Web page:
Hall of Famer Victor Espinoza, who rode Mubtaahij in third: “The early part of the race he wasn’t comfortable on the inside. I tried to get him out before the turn, but the door closed. But he tried his very best and I thought we might get second inside the final eighth, but West Coast kept going. He has been second, third and fourth in this race now; it’s a pretty neat record.”
Jockey Mario Gutierrez on fourth-placer Pavel: “The race went perfectly for us. He got himself into a good position and really went well. We had a big chance, but he just wasn’t quite good enough to win today. I got a great trip, honestly a perfect trip. I’ve not excuse. My horse ran his race.”
Trainer Dallas Stewart on Forever Unbridled’s fifth: “It was a little wide, but that’s the way it played out and we’ll just have to accept that. She came back for this great and we’ve been proud of her all year long. It’s just an honor to be here.”
Hall of Famer Mike Smith, who rode Forever Unbridled: “The speed was just gone today. She got away scrambling a little bit, but she recovered and made some good progress. But then they just left us. She hadn’t run in about four months and she was a little tired.”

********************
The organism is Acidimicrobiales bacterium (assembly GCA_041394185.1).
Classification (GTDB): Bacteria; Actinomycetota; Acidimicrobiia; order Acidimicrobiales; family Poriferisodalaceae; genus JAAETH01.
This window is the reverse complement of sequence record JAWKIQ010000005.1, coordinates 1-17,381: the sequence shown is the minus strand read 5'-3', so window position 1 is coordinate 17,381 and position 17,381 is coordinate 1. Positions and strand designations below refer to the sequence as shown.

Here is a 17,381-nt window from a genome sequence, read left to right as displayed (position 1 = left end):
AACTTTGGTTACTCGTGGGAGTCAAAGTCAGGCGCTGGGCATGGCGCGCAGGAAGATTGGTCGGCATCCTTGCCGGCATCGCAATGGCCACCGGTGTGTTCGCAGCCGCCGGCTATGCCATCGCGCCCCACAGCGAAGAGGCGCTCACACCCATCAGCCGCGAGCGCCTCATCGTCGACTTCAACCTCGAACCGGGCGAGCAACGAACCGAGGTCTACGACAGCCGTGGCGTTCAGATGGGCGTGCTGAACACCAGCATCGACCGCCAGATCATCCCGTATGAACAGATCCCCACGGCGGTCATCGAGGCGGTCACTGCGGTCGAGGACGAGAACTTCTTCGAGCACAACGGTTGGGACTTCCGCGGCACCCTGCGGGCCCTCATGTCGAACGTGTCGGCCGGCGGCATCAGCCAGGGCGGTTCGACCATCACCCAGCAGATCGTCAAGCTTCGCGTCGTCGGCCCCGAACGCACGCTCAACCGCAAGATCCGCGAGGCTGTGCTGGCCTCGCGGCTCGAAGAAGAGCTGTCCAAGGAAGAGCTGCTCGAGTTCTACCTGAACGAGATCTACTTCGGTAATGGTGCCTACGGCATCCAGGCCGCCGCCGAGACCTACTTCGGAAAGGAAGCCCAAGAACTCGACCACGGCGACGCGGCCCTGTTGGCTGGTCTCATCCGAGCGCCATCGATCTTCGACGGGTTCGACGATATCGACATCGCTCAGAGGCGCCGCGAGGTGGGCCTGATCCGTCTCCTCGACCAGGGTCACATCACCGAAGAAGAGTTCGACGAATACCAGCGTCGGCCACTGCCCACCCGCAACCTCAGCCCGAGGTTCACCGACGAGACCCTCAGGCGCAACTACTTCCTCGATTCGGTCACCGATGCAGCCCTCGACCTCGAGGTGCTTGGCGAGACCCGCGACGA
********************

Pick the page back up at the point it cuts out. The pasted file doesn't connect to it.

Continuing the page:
Trainer Mikio Matsunaga on sixth Awardee: “The pace was a bit fast. But he toughed it out. He could not follow them when the pace picked up around the far turn, but I think he gave his best.”
Jockey Yutake Take on Awardee: “Since we started from the inside gate, I wanted to take the lead, but the outside horses went faster and then he found his stride. He was in better form than last year and he ran his race, but this is the Dubai World Cup, it is not easy.”
Jockey Antonio Fresu on Furia Cruzada in seventh: “She tried her best and ran well but that was a very good race.”
Joel Rosario, who guided Gunnevera in eighth: “I think at one point he tripped himself, anyway he stumbled and I thought he might go down, but he recovered. But that took something out of him, and he sort of emptied – it wasn’t his night.”
Jockey Mickael Barzalona on Talismanic’s ninth-place result: “He had a good enough run but perhaps he didn’t handle the dirt.”
Trainer Satish Seemar on the trailing North America: “When he missed the break, I knew it was not going to be his night. He was loaded second and although he’s a gentle giant, he can jiggle around in the stalls, which is what happened. He has never had to take the kickback, because he has always dominated, and that’s why being drawn in gate 2 was important. But, unfortunately it didn’t work out. We still have a good horse. He’ll have the summer off and come back to same route as this year at the Carnival.”